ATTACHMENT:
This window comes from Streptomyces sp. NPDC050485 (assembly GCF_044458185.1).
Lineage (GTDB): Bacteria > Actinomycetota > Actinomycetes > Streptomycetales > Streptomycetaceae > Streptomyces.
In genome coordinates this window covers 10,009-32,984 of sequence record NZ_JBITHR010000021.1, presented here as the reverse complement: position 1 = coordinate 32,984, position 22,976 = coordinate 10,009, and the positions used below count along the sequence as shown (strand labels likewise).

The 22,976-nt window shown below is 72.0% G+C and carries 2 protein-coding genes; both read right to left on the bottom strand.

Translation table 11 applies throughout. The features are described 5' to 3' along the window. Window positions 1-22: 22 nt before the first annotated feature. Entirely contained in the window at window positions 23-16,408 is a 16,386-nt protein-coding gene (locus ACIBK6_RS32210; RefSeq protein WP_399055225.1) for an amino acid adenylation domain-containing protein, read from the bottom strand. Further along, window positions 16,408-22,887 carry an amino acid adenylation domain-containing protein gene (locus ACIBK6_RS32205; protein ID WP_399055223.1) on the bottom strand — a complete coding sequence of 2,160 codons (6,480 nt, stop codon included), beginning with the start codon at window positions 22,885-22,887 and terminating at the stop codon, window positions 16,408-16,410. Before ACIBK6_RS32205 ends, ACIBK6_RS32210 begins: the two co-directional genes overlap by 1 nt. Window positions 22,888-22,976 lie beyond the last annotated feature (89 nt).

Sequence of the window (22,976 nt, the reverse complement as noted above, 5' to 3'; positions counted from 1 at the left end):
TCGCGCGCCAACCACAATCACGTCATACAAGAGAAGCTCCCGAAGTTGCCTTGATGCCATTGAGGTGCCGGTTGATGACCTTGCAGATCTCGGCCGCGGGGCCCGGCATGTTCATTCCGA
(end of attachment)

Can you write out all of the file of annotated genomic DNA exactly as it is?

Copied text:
This window comes from Streptomyces sp. NPDC050485 (assembly GCF_044458185.1).
Lineage (GTDB): Bacteria > Actinomycetota > Actinomycetes > Streptomycetales > Streptomycetaceae > Streptomyces.
In genome coordinates this window covers 10,009-32,984 of sequence record NZ_JBITHR010000021.1, presented here as the reverse complement: position 1 = coordinate 32,984, position 22,976 = coordinate 10,009, and the positions used below count along the sequence as shown (strand labels likewise).

The 22,976-nt window shown below is 72.0% G+C and carries 2 protein-coding genes; both read right to left on the bottom strand.

Translation table 11 applies throughout. The features are described 5' to 3' along the window. Window positions 1-22: 22 nt before the first annotated feature. Entirely contained in the window at window positions 23-16,408 is a 16,386-nt protein-coding gene (locus ACIBK6_RS32210; RefSeq protein WP_399055225.1) for an amino acid adenylation domain-containing protein, read from the bottom strand. Further along, window positions 16,408-22,887 carry an amino acid adenylation domain-containing protein gene (locus ACIBK6_RS32205; protein ID WP_399055223.1) on the bottom strand — a complete coding sequence of 2,160 codons (6,480 nt, stop codon included), beginning with the start codon at window positions 22,885-22,887 and terminating at the stop codon, window positions 16,408-16,410. Before ACIBK6_RS32205 ends, ACIBK6_RS32210 begins: the two co-directional genes overlap by 1 nt. Window positions 22,888-22,976 lie beyond the last annotated feature (89 nt).

Sequence of the window (22,976 nt, the reverse complement as noted above, 5' to 3'; positions counted from 1 at the left end):
TCGCGCGCCAACCACAATCACGTCATACAAGAGAAGCTCCCGAAGTTGCCTTGATGCCATTGAGGTGCCGGTTGATGACCTTGCAGATCTCGGCCGCGGGGCCCGGCATGTTCATTCCGA